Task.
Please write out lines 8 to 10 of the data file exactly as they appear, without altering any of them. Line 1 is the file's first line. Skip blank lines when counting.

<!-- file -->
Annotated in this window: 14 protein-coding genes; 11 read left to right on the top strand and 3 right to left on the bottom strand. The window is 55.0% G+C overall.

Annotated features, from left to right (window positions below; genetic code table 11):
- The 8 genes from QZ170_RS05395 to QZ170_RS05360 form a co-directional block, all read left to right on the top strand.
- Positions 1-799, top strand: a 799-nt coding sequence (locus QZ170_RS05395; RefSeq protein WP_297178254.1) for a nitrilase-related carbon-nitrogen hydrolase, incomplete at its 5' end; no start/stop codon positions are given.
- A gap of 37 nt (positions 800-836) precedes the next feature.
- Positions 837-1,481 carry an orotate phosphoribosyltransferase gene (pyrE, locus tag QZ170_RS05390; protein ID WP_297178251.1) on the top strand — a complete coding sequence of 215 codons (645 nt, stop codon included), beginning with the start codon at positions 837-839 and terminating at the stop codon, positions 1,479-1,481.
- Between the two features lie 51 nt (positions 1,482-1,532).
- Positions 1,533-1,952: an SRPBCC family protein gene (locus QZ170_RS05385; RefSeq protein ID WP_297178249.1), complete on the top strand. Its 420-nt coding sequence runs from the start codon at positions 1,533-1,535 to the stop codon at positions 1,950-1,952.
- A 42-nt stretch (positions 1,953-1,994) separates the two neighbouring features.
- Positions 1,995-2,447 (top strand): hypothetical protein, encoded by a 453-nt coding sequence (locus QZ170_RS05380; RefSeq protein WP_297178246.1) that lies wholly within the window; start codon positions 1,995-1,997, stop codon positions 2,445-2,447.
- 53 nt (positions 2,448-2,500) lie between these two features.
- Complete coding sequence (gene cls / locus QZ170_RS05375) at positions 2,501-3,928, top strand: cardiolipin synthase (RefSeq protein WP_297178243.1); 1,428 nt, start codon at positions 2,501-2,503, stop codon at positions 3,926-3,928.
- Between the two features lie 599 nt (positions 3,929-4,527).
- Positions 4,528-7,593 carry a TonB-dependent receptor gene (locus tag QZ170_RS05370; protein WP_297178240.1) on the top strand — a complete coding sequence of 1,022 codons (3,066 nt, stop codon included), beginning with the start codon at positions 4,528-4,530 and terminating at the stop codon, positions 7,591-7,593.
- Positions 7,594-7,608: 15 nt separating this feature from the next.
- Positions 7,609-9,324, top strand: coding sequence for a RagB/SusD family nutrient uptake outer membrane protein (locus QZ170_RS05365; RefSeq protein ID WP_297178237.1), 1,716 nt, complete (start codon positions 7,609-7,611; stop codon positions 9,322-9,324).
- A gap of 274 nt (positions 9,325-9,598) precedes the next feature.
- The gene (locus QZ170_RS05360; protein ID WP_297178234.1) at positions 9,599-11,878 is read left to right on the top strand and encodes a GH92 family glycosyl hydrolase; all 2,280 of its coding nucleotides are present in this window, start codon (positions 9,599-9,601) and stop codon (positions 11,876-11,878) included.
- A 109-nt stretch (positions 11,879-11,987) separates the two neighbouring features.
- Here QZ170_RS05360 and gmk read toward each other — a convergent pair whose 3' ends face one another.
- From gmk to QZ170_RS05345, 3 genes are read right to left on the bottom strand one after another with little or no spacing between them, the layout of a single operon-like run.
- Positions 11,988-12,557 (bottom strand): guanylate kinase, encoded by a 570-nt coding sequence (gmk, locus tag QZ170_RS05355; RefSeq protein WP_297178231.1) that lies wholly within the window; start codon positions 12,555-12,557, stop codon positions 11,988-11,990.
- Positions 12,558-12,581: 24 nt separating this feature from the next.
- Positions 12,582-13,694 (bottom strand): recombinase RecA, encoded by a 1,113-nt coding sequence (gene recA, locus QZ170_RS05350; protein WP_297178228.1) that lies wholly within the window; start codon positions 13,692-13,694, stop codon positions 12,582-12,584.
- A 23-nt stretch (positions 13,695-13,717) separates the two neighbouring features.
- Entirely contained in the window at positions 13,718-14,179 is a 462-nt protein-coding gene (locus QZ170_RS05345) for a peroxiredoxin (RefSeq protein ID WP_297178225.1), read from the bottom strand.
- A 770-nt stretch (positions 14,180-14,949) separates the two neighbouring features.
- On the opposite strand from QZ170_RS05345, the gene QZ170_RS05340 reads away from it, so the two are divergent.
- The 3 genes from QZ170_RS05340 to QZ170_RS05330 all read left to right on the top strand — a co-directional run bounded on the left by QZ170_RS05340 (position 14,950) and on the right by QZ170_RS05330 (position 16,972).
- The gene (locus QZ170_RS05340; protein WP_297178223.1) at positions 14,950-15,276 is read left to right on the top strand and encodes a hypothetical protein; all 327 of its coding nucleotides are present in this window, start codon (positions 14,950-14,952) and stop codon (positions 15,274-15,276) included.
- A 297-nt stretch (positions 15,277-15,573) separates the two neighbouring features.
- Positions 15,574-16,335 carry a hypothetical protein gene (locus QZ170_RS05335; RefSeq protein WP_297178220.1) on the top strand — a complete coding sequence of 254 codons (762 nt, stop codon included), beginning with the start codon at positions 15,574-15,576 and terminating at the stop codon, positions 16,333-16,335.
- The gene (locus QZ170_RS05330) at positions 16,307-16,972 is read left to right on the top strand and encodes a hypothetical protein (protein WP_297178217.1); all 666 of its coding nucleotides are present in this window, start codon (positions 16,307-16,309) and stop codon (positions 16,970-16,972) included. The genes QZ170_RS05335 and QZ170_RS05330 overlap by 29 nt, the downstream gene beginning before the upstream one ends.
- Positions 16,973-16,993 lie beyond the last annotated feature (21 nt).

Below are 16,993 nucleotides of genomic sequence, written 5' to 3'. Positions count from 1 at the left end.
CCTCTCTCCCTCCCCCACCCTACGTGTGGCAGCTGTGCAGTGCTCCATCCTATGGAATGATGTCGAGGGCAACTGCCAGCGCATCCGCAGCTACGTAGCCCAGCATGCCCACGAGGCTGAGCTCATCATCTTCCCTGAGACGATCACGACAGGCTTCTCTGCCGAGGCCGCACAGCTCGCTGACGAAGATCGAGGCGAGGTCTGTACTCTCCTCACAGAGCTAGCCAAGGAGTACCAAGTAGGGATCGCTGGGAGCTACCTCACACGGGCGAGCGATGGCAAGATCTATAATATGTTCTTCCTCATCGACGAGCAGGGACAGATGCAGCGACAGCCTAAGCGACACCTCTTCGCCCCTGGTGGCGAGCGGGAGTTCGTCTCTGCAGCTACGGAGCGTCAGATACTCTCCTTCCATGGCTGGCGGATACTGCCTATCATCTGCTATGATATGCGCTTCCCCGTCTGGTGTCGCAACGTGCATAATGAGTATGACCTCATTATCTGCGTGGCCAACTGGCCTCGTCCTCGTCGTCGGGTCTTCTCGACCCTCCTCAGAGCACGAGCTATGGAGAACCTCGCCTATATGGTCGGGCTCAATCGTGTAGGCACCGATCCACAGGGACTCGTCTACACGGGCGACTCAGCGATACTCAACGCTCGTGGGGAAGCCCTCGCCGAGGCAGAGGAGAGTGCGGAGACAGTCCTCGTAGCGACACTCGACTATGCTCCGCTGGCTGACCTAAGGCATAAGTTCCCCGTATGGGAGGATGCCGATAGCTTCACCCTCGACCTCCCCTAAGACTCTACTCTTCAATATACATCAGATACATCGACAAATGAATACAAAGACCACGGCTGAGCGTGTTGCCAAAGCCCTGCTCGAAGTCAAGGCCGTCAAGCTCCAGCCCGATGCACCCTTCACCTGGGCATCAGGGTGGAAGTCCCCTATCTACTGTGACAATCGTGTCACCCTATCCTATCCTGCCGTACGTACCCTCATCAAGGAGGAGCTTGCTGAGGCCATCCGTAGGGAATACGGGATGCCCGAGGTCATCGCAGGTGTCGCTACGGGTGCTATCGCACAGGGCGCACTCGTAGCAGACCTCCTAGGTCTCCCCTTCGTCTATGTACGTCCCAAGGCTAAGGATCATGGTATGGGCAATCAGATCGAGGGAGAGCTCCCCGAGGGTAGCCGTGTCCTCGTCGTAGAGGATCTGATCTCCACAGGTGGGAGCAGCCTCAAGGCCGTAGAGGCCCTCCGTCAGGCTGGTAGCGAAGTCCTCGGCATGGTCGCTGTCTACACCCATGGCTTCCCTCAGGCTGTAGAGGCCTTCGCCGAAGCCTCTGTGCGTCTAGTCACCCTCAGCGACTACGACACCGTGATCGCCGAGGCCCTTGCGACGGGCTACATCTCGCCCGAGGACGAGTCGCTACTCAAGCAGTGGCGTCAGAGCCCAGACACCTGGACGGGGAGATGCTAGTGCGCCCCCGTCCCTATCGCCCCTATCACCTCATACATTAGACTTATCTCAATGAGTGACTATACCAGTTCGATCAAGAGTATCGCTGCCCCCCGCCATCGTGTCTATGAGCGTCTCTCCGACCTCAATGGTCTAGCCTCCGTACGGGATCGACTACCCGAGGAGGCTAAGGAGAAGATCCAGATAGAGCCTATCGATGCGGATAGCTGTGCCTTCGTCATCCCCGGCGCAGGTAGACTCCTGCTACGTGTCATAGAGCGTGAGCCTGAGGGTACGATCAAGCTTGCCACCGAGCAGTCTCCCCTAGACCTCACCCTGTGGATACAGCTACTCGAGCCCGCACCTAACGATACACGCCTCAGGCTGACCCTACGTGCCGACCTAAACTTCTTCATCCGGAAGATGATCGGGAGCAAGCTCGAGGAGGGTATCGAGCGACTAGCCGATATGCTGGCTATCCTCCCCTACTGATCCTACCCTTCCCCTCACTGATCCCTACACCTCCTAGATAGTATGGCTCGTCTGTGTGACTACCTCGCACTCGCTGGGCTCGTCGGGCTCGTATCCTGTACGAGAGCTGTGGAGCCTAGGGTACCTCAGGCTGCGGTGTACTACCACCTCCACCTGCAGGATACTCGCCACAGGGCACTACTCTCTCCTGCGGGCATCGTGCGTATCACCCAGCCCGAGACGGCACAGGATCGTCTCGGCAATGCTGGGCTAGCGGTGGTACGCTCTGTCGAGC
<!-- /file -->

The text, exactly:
- Positions 1,533-1,952: an SRPBCC family protein gene (locus QZ170_RS05385; RefSeq protein ID WP_297178249.1), complete on the top strand. Its 420-nt coding sequence runs from the start codon at positions 1,533-1,535 to the stop codon at positions 1,950-1,952.
- A 42-nt stretch (positions 1,953-1,994) separates the two neighbouring features.
- Positions 1,995-2,447 (top strand): hypothetical protein, encoded by a 453-nt coding sequence (locus QZ170_RS05380; RefSeq protein WP_297178246.1) that lies wholly within the window; start codon positions 1,995-1,997, stop codon positions 2,445-2,447.